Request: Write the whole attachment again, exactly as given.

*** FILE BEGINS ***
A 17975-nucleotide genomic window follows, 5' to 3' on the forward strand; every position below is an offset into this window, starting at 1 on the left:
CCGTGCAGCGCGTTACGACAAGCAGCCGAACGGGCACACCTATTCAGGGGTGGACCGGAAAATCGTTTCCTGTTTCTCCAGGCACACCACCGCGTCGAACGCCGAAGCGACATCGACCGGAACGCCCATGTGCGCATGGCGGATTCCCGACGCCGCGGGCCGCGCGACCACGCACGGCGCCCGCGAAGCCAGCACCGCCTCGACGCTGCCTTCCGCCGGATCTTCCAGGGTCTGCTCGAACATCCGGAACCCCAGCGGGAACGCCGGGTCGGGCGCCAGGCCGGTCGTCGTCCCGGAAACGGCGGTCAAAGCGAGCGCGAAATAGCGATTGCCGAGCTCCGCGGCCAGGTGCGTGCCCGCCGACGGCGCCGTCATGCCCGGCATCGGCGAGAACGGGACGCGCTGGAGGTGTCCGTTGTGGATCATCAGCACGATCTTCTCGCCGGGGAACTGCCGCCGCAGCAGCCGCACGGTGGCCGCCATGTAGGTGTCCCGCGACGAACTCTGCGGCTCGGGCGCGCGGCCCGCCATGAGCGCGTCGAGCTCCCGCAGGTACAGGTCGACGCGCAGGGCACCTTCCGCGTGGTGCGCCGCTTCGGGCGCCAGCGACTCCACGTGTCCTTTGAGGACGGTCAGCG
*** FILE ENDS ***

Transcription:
A 17975-nucleotide genomic window follows, 5' to 3' on the forward strand; every position below is an offset into this window, starting at 1 on the left:
CCGTGCAGCGCGTTACGACAAGCAGCCGAACGGGCACACCTATTCAGGGGTGGACCGGAAAATCGTTTCCTGTTTCTCCAGGCACACCACCGCGTCGAACGCCGAAGCGACATCGACCGGAACGCCCATGTGCGCATGGCGGATTCCCGACGCCGCGGGCCGCGCGACCACGCACGGCGCCCGCGAAGCCAGCACCGCCTCGACGCTGCCTTCCGCCGGATCTTCCAGGGTCTGCTCGAACATCCGGAACCCCAGCGGGAACGCCGGGTCGGGCGCCAGGCCGGTCGTCGTCCCGGAAACGGCGGTCAAAGCGAGCGCGAAATAGCGATTGCCGAGCTCCGCGGCCAGGTGCGTGCCCGCCGACGGCGCCGTCATGCCCGGCATCGGCGAGAACGGGACGCGCTGGAGGTGTCCGTTGTGGATCATCAGCACGATCTTCTCGCCGGGGAACTGCCGCCGCAGCAGCCGCACGGTGGCCGCCATGTAGGTGTCCCGCGACGAACTCTGCGGCTCGGGCGCGCGGCCCGCCATGAGCGCGTCGAGCTCCCGCAGGTACAGGTCGACGCGCAGGGCACCTTCCGCGTGGTGCGCCGCTTCGGGCGCCAGCGACTCCACGTGTCCTTTGAGGACGGTCAGCG